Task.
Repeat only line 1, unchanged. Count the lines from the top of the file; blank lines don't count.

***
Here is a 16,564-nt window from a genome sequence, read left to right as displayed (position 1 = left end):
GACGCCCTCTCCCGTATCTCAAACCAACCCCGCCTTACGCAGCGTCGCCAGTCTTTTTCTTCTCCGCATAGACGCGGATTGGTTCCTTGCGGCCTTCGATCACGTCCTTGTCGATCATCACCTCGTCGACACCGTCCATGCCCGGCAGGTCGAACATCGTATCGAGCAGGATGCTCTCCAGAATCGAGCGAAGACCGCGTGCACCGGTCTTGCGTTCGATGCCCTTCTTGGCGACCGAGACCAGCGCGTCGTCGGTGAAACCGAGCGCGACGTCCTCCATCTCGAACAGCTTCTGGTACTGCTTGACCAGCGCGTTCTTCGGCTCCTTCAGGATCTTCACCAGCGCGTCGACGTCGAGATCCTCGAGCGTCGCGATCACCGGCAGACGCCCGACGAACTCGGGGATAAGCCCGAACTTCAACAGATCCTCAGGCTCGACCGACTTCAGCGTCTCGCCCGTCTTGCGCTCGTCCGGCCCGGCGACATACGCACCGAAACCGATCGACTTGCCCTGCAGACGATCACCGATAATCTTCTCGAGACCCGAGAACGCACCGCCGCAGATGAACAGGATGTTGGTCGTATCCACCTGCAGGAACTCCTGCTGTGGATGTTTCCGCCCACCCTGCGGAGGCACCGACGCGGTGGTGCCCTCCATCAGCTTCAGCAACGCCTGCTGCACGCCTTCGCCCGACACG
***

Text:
Here is a 16,564-nt window from a genome sequence, read left to right as displayed (position 1 = left end):